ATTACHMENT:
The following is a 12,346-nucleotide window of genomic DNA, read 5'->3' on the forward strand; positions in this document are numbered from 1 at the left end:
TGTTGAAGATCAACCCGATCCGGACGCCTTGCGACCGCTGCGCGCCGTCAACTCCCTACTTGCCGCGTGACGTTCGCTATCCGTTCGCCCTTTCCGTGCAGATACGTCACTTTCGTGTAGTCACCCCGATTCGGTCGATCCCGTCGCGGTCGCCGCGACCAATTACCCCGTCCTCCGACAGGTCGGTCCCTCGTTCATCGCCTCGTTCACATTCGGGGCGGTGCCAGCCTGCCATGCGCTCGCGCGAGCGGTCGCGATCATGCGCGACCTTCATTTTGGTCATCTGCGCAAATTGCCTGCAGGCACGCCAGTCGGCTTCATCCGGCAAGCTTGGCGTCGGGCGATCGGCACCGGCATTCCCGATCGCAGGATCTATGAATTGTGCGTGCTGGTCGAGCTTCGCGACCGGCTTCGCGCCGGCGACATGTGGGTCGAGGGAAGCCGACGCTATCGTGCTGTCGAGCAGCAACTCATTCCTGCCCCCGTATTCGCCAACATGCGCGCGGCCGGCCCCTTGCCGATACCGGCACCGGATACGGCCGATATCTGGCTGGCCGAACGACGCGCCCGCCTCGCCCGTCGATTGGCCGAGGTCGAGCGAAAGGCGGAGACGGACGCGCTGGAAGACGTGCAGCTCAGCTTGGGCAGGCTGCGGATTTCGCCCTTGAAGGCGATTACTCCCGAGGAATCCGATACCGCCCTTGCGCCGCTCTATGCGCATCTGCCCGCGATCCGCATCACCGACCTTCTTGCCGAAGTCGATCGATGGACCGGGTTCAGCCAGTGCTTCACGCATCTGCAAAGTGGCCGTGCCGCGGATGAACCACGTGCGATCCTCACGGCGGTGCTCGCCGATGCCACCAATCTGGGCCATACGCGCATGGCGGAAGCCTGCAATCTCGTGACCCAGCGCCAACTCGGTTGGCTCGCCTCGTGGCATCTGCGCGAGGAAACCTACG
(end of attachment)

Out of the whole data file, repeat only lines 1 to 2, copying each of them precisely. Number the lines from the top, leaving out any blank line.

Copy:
The following is a 12,346-nucleotide window of genomic DNA, read 5'->3' on the forward strand; positions in this document are numbered from 1 at the left end:
TGTTGAAGATCAACCCGATCCGGACGCCTTGCGACCGCTGCGCGCCGTCAACTCCCTACTTGCCGCGTGACGTTCGCTATCCGTTCGCCCTTTCCGTGCAGATACGTCACTTTCGTGTAGTCACCCCGATTCGGTCGATCCCGTCGCGGTCGCCGCGACCAATTACCCCGTCCTCCGACAGGTCGGTCCCTCGTTCATCGCCTCGTTCACATTCGGGGCGGTGCCAGCCTGCCATGCGCTCGCGCGAGCGGTCGCGATCATGCGCGACCTTCATTTTGGTCATCTGCGCAAATTGCCTGCAGGCACGCCAGTCGGCTTCATCCGGCAAGCTTGGCGTCGGGCGATCGGCACCGGCATTCCCGATCGCAGGATCTATGAATTGTGCGTGCTGGTCGAGCTTCGCGACCGGCTTCGCGCCGGCGACATGTGGGTCGAGGGAAGCCGACGCTATCGTGCTGTCGAGCAGCAACTCATTCCTGCCCCCGTATTCGCCAACATGCGCGCGGCCGGCCCCTTGCCGATACCGGCACCGGATACGGCCGATATCTGGCTGGCCGAACGACGCGCCCGCCTCGCCCGTCGATTGGCCGAGGTCGAGCGAAAGGCGGAGACGGACGCGCTGGAAGACGTGCAGCTCAGCTTGGGCAGGCTGCGGATTTCGCCCTTGAAGGCGATTACTCCCGAGGAATCCGATACCGCCCTTGCGCCGCTCTATGCGCATCTGCCCGCGATCCGCATCACCGACCTTCTTGCCGAAGTCGATCGATGGACCGGGTTCAGCCAGTGCTTCACGCATCTGCAAAGTGGCCGTGCCGCGGATGAACCACGTGCGATCCTCACGGCGGTGCTCGCCGATGCCACCAATCTGGGCCATACGCGCATGGCGGAAGCCTGCAATCTCGTGACCCAGCGCCAACTCGGTTGGCTCGCCTCGTGGCATCTGCGCGAGGAAACCTACG